Hello everyone! For those of you who may not know me, my name is Serena Lee and I am currently attending Seattle Pacific Seminary as a second-year Master of Divinity student (shout out to our church’s amazing seminary scholarship fund!). But seriously, words cannot express my sheer gratitude to SCAC for giving me this meaningful opportunity to learn so much and to earn my degree as I follow God’s calling for my life.
There are so many things I could say about my time in seminary, but for this post I would like to highlight one main thing that I have learned and experienced thus far, and it is that God is present with us and restoring hope and justice to all of his creation. This truth, although very simple, has brought me immense hope and clarity in my faith and ministry journey. Growing up, I have often understood my relationship with God to be one that is mainly personal and one-on-one, resulting in things like personal transformation and maturity of faith. I have always loved attending small groups, growing with fellow Christian brothers and sisters, and learning to share my faith and testimony with others. However, as I got older, I started to pay more attention to the news, to events in history, to the unjust structures, broken systems, and suffering and pain in the world around me, and my prior understanding of a personal, one-on-one relationship with God no longer seemed enough to address these bigger issues and questions. For a long time I felt small and hopeless because it seemed like despite our genuine efforts to resist these broken systems and to bring justice and hope through social services, charities, advocacy, and other forms, it did not seem to matter. Brokenness, evil, and injustice seemed to prevail.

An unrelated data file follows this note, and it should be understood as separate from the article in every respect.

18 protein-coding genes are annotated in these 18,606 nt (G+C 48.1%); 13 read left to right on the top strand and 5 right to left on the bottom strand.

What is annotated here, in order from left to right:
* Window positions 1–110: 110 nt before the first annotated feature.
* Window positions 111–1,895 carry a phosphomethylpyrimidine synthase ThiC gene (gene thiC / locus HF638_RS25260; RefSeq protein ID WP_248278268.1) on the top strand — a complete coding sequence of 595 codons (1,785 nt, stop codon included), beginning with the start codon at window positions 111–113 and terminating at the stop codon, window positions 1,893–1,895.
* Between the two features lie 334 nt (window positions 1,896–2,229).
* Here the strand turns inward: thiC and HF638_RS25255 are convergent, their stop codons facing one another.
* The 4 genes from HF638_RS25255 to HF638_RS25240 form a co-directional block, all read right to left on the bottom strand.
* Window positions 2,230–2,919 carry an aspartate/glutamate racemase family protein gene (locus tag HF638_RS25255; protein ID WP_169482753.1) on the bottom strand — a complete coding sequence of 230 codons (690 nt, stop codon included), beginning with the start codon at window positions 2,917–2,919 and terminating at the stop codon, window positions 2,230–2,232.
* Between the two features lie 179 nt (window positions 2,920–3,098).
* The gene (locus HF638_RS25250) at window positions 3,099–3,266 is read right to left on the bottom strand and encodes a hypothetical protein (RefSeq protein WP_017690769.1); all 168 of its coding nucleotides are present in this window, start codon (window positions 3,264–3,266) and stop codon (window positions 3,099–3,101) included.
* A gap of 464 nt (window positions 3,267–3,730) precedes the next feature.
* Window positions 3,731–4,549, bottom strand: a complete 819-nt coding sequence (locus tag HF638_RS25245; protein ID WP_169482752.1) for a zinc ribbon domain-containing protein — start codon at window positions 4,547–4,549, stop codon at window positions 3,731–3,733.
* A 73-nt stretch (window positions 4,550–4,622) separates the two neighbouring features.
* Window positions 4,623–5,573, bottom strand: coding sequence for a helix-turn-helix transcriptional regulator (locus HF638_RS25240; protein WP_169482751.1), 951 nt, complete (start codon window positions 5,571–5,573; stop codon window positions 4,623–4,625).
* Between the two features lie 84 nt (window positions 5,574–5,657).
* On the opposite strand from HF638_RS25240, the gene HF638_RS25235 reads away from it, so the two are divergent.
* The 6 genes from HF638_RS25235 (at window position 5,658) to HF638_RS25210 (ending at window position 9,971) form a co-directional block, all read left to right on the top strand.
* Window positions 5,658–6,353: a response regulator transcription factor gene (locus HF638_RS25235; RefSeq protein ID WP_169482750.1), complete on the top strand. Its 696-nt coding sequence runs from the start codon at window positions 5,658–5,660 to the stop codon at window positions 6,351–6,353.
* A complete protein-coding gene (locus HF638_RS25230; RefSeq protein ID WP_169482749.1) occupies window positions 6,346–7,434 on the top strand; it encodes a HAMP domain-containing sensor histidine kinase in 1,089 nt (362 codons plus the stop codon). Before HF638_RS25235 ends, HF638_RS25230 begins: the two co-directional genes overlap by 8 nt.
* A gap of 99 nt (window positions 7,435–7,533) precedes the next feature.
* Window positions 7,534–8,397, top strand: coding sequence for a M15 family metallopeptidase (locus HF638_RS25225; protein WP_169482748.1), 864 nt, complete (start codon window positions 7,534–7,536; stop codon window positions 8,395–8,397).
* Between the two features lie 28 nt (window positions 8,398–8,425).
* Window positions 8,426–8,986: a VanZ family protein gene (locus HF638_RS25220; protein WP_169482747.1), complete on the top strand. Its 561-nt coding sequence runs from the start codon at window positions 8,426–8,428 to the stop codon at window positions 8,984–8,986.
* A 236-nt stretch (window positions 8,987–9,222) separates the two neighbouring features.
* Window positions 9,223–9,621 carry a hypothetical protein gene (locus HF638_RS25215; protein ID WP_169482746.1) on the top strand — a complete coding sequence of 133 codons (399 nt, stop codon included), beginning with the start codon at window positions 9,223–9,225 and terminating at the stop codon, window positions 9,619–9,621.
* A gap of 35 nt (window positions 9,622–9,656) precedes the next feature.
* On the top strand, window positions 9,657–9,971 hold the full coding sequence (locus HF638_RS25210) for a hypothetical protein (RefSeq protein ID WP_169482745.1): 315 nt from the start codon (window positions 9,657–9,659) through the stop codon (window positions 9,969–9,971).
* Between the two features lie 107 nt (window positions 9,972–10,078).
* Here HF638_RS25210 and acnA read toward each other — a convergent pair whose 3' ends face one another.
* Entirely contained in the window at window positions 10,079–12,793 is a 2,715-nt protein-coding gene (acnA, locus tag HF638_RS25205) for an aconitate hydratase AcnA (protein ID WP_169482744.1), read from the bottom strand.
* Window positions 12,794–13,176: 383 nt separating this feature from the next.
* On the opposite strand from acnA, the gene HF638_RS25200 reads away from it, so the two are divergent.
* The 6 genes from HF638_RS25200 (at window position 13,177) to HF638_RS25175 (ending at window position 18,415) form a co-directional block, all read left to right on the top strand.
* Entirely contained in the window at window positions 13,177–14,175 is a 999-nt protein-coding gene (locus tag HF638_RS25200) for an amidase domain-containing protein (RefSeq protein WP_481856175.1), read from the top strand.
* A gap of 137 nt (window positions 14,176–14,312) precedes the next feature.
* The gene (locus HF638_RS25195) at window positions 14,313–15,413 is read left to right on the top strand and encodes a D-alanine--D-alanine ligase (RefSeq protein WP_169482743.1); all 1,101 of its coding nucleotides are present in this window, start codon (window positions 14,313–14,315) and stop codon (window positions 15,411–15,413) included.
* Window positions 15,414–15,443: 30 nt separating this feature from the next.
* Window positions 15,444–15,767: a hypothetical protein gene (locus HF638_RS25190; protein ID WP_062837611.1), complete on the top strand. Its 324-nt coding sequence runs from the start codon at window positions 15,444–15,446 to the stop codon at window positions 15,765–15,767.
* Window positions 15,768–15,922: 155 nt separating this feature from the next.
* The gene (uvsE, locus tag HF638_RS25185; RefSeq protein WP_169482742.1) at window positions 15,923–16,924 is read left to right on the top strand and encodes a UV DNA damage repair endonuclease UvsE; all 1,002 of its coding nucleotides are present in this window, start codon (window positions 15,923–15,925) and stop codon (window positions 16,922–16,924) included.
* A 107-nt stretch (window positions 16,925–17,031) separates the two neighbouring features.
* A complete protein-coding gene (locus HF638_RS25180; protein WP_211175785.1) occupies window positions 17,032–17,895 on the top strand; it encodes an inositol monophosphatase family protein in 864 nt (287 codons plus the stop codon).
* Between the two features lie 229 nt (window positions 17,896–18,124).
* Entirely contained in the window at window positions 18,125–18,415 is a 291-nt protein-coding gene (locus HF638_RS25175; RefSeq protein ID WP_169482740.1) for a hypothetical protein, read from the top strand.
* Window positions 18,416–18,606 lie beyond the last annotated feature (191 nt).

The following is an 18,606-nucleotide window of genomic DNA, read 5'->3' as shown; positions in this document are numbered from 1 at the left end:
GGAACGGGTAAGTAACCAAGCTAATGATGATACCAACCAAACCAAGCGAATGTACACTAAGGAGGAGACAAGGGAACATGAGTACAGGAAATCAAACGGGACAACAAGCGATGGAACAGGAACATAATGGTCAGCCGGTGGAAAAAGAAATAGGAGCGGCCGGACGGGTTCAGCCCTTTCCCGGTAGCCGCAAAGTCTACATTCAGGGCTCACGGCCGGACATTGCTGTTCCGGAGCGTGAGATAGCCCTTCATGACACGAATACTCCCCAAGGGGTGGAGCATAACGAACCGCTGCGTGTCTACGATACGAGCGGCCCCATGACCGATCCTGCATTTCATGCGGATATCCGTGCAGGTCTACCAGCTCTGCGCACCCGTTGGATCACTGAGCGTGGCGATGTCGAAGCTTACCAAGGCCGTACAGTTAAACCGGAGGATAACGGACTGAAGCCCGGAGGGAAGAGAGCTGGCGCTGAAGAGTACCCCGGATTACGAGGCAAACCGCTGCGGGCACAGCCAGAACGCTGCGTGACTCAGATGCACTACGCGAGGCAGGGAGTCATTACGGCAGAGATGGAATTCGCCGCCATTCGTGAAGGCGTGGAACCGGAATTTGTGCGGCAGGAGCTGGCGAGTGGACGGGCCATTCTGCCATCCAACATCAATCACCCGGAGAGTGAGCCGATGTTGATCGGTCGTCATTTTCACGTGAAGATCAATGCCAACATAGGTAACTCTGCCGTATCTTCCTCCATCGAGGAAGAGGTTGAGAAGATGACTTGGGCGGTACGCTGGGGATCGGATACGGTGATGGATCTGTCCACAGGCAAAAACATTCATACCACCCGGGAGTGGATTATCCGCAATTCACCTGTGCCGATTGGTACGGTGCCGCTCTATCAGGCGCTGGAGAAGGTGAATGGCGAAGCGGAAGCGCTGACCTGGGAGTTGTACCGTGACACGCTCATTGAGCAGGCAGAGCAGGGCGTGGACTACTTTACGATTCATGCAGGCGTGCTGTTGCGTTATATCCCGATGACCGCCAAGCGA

However, in the new testament we see that Jesus continuously preached and embodied what he called the kingdom of God. Everything that he did — his miraculous healings, his compassion for the sick, his intimacy with the marginalized and dispossessed, his resistance to unjust power structures, and ultimately his death and resurrection — was to announce and demonstrate the good news of the inbreaking reign and kingdom of God, the beginning of true restoration in the world. Do we believe that God actually has authority over all the brokenness and injustice that we see in the world? Do we trust that God will bring ultimate restoration and enable his people to truly flourish under his care? These are the truths that we as the church must grapple with. As Christ was sent into the world to establish and announce God’s reign and restoration over all of creation, we are sent into the world to represent this reality and to invite others to participate in this reality.
When we lose sight of this reality, we can become more and more dependent on ourselves to advocate, to resist, and to do everything in our power to do justice, all while completely burning ourselves out in the process. Or, for others of us, we can get so intimidated and hopeless from the brokenness and injustices around us that we end up withdrawing and only focusing on personal faith matters instead. No matter where we are in this process, my prayer is that we would be comforted and motivated by the truth that God is present with us, and that God is restoring hope and justice to all of his creation. What we see right now is not the end of the story. Brokenness and injustice do not have the final word. Let us take courage as we continue to join together in God’s restorative work in our world.